1

Often, the bottleneck of my laptop is the disk. When doing some disk-intensive computations, automatically-started background processes like updatedb, find /something etc. kick in, making things even worse. They are set to be nice, but it doesn't help since CPU is not the problem, I/O is.

The question: what to do to alleviate the problem (short of killing them manually), and more generally, is there a mechanism like nice, but taking I/O into account?

Even more generally, how to improve I/O responsiveness of a Linux (Ubuntu 14.04) system? At present, when one app is maxing out disk usage, the system is veeeery slow to respond - for example, it takes forever to open a web page in Firefox (even though the system is not swapping; it get worse when it is swapping). Swappiness is set to 0, it it matters.

3
  1. Have you taken a look at ionice?
  2. You may want to run updatedb/find with posix fadvise to inform the OS that you don't want these programs to dirty your page cache. That way, your cached disk i/o stays in memory.
  3. You can also rework your cron jobs to have these background processes pushed to times when your computations are not running. Additionally, you might mod the cron jobs to first find out whether your disk is busy prior to starting (if iostat -x, says that the disk is busy, then sleep for an hour and try again)
  4. I/O on laptops may suck esp if your laptop is doing 5400RPM. You may want to try adding some ram so that you can utilise your page cache.
  5. Firefox being slow is actually an interesting problem. At my previous job, we had this exact problem. If I remember right, Linux aggressively prefers to keep your i/o pages cached in memory. It will even go to the extent of swapping out program memory (i.e. firefox). So when you go fire up firefox, Linux will have to swap out some other app to create some space, swap in firefox and attend to your request...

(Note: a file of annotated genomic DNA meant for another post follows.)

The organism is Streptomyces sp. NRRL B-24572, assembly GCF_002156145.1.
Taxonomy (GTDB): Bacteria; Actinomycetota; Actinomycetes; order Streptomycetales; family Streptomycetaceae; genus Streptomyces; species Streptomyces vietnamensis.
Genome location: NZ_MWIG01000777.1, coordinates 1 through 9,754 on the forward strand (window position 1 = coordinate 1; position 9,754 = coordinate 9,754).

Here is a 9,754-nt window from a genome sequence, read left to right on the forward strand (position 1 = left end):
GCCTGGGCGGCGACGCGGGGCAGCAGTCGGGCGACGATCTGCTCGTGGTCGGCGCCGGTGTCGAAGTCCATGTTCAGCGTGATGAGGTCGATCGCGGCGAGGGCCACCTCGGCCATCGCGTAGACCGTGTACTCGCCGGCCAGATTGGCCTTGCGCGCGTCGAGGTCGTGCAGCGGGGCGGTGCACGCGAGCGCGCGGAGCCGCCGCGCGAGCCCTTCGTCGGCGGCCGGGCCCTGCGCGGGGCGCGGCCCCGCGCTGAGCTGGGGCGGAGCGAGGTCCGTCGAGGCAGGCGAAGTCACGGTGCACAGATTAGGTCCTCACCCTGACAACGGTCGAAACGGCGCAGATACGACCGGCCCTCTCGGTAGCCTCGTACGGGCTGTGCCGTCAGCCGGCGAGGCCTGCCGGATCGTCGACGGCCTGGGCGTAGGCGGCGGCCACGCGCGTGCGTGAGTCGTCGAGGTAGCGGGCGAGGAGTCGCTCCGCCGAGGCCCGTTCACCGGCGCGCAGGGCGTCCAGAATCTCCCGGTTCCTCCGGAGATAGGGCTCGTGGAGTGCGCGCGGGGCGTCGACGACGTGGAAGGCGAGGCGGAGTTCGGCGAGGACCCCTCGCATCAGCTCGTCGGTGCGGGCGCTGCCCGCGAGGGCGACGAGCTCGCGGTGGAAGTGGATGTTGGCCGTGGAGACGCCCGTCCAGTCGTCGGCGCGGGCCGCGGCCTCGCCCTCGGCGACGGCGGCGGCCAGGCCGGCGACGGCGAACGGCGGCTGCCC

• +1 WRT to your last point about swapping program memory out to save the page cache, this behaviour is configurable via /proc: en.wikipedia.org/wiki/Swappiness (except the OP has already made mention of this, so that's not the issue in this case). – goldilocks Nov 5 '14 at 20:53
  • YMMV: We did try to play around with swappiness unsuccessfully. We tried all kind of values, graphed stuff and didn't get anywhere. We eventually ended writing up a daemon that would evict the pages of certain misbehaving programs every few seconds from the page cache. – Lmwangi Nov 5 '14 at 21:07
  • Thank you, references to ionice and iostat have been very helpful. – Nucular Nov 8 '14 at 20:55

Your Answer

By clicking “Post Your Answer”, you agree to our terms of service, privacy policy and cookie policy

Not the answer you're looking for? Browse other questions tagged or ask your own question.